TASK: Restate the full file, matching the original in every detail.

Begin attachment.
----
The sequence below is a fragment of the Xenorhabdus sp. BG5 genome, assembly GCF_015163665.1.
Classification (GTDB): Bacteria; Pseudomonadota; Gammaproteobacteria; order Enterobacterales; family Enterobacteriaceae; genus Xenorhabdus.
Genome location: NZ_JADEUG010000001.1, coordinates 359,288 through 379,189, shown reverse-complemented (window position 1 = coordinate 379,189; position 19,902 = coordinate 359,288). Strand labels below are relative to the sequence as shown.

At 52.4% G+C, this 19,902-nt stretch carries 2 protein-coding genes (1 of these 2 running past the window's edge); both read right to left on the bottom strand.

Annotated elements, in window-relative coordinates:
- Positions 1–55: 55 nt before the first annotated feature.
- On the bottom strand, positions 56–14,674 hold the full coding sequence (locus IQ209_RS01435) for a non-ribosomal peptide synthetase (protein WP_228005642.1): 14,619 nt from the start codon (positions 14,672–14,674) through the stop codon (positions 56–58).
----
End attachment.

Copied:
The sequence below is a fragment of the Xenorhabdus sp. BG5 genome, assembly GCF_015163665.1.
Classification (GTDB): Bacteria; Pseudomonadota; Gammaproteobacteria; order Enterobacterales; family Enterobacteriaceae; genus Xenorhabdus.
Genome location: NZ_JADEUG010000001.1, coordinates 359,288 through 379,189, shown reverse-complemented (window position 1 = coordinate 379,189; position 19,902 = coordinate 359,288). Strand labels below are relative to the sequence as shown.

At 52.4% G+C, this 19,902-nt stretch carries 2 protein-coding genes (1 of these 2 running past the window's edge); both read right to left on the bottom strand.

Annotated elements, in window-relative coordinates:
- Positions 1–55: 55 nt before the first annotated feature.
- On the bottom strand, positions 56–14,674 hold the full coding sequence (locus IQ209_RS01435) for a non-ribosomal peptide synthetase (protein WP_228005642.1): 14,619 nt from the start codon (positions 14,672–14,674) through the stop codon (positions 56–58).